Ashley Madison Suicides

ashleymadison-hacked-500x311Three weeks ago, a seminary professor and Baptist pastor committed suicide. Very rarely do we find out what leads a person to such a rash act, but in his case, the answer was clear.

Six days prior to his death, it was revealed that his name was on the list of customers of Ashley Madison, a website whose tagline is, “Life is Short; Have an affair!” This site was a dating service designed for people who were looking to commit adultery. Hackers targeted the site, stole a list of potential customers, and told the company to shut down or they would release the names. The company refused, and the hackers made good on their promise.

Despite the fact that many of the names on the list were fake or not actual customers, the release of these names has had tragic results. Ed Stetzer, Lifeway’s head of research, expected up to four hundred church leaders to resign as a result. Police have connected at least two suicides to the list.

The story is heartbreaking. So many homes have disintegrated after a husband or wife was revealed to be on the list. The ripple effects continue to spread.

Think for a moment about all of the brokenness that went into this story:

  • Someone decided that it would be profitable to launch a service to facilitate affairs.
  • Enough people were interested in affairs that it became profitable with over 25 million users.
  • People who despised the premise of the site took matters into their own hands and illegally compromised their data after attempting to extort the company.
  • Others have targeted those who are on this list in attempts to blackmail and extort the individuals.
  • An educated minister who has taught of grace, forgiveness, and reconciliation, couldn’t imagine being the recipient of those things and believed suicide was his only option.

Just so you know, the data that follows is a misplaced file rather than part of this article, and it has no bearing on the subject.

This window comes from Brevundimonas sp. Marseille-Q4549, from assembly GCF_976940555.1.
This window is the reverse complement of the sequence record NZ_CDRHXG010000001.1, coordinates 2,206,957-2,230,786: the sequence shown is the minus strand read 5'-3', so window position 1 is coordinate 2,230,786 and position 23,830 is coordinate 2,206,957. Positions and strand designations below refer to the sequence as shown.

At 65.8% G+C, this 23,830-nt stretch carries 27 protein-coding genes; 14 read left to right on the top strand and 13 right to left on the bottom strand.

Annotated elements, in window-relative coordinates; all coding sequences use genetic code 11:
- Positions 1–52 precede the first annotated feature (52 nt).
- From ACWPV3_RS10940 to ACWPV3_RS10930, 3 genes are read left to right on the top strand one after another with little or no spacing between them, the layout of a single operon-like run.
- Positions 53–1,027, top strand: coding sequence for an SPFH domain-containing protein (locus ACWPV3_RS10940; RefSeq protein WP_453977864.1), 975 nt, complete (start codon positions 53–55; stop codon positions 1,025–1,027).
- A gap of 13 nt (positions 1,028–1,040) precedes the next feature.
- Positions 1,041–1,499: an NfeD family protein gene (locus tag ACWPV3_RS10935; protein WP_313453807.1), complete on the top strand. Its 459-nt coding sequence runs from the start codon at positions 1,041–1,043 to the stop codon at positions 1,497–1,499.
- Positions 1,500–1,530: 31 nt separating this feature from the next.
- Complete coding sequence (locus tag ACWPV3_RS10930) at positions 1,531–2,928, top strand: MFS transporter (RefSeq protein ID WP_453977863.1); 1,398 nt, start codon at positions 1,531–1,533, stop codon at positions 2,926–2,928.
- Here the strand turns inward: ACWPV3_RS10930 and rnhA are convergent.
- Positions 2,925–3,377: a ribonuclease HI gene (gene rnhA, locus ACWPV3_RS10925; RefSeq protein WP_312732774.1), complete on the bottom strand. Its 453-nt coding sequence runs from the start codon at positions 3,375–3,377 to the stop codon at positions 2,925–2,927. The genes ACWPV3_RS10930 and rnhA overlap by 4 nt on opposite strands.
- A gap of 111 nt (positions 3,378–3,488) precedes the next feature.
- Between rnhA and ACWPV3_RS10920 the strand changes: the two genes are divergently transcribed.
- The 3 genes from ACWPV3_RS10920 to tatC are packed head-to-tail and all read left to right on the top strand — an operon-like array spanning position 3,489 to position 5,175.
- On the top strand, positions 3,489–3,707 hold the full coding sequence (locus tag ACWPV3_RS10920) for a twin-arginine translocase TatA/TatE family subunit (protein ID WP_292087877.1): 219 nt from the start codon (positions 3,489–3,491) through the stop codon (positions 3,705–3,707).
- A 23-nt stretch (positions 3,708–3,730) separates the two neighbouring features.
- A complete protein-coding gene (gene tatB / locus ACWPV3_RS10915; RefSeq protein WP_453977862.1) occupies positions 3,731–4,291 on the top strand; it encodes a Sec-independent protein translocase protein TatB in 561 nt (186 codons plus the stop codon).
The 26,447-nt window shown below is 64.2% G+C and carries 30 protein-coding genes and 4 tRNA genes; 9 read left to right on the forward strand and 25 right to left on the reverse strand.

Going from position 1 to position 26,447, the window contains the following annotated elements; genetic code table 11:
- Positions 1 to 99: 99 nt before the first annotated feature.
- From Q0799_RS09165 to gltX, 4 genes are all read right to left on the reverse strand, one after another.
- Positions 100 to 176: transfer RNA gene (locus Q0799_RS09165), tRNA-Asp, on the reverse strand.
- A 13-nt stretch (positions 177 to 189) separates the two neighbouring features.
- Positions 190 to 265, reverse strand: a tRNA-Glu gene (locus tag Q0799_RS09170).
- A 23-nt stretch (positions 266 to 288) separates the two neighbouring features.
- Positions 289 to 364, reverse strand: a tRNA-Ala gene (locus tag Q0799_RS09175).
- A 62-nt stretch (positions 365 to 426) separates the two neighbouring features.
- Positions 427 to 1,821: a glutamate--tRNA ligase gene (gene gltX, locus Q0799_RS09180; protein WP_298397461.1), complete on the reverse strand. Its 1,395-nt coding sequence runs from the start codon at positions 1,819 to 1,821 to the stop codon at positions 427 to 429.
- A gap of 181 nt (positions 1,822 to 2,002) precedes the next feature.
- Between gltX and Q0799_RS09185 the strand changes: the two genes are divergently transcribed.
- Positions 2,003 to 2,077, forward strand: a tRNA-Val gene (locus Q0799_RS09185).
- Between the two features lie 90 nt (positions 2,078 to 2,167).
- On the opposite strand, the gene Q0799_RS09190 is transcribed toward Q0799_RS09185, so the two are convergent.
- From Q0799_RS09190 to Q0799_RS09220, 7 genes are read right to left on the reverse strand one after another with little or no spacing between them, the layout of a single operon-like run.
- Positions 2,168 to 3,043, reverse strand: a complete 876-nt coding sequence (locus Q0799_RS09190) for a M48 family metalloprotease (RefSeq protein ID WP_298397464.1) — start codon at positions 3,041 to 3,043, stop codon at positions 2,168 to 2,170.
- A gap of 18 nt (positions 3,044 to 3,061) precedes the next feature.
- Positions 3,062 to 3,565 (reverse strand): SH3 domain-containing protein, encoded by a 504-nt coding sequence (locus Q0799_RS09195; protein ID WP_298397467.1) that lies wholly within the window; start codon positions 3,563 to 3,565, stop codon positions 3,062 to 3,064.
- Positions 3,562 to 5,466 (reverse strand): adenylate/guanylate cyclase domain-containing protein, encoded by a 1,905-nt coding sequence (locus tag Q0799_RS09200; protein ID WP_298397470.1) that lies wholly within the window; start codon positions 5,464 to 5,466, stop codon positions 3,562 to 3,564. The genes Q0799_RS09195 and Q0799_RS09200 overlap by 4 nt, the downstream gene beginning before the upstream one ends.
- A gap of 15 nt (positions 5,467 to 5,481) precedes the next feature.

Friends, our world is broken. Sin affects us at all levels. Maybe news likes this helps break us out of our delusion that everything is as it should be. It is not! This is precisely the reason that Jesus came—for our sickness, brokenness, and sin.

Three Components of Apologetics

apologetifc“Apologetics” isn’t the same as apologizing. “Apologetic” comes from a Greek word that means to make a defense or a response. It is a legal term, so imagine that you are the accused in a courtroom. The prosecutor lays out the case against you. After the prosecution rests, your attorney stands to make your defense—your apologetic. The word is used in the legal sense several times in scripture in Acts 22:1, 25:16, 1 Corinthians 9:6, and 2 Timothy 4:16.

When we talk about apologetics, we are talking about making the defense case for Christianity. How do you respond when someone asks you one of the hard questions about Christianity?

First Peter 3:13-17 describes a time when believers were persecuted for their faith. Peter instructs them, “Even if you should suffer for righteousness’ sake, you will be blessed. Have no fear of them, nor be troubled.” He offers comfort for those difficult and changing times. Couched in the words of comfort are some simple instructions: “but in your hearts honor Christ the Lord as holy, always being prepared to make a defense to anyone who asks you for a reason for the hope that is in you; yet do it with gentleness, and respect, having a good conscience…”

Our defense of Christianity has these main components:

FIRST – Living a Christ-honoring life. Righteous living in adverse circumstances is what caused outsiders to ask the hard questions in Peter’s day. Good living in our world should stimulate many conversations still today. Our lives should cause people to ask “WHY?”

SECOND – Having a reason for hope. Can you articulate why you have hope? Can you put your faith into words? They don’t have to be perfect or eloquent words, but you can say, “I live the way I live because Jesus rose from the grave!” When the world asks “WHY?” we answer “WHO!”

THIRD – Maintaining the right attitude. Peter made clear, give this answer with gentleness, respect, and a good conscience. When we respond to those who don’t yet believe in Jesus, we must answer with genuine kindness and confident humility.  We have to be careful “HOW” we tell them about “WHO!”

Why, Who, and How are the three great questions of apologetics. Which one needs more attention in your life? All three will be part of our upcoming quarter of Sunday School at Burns Church of Christ on Sundays at 9. We’ve got special guest speakers Doug Couch, James Hinkle, and Joe Deweese helping with the class. I hope you’ll plan to join us!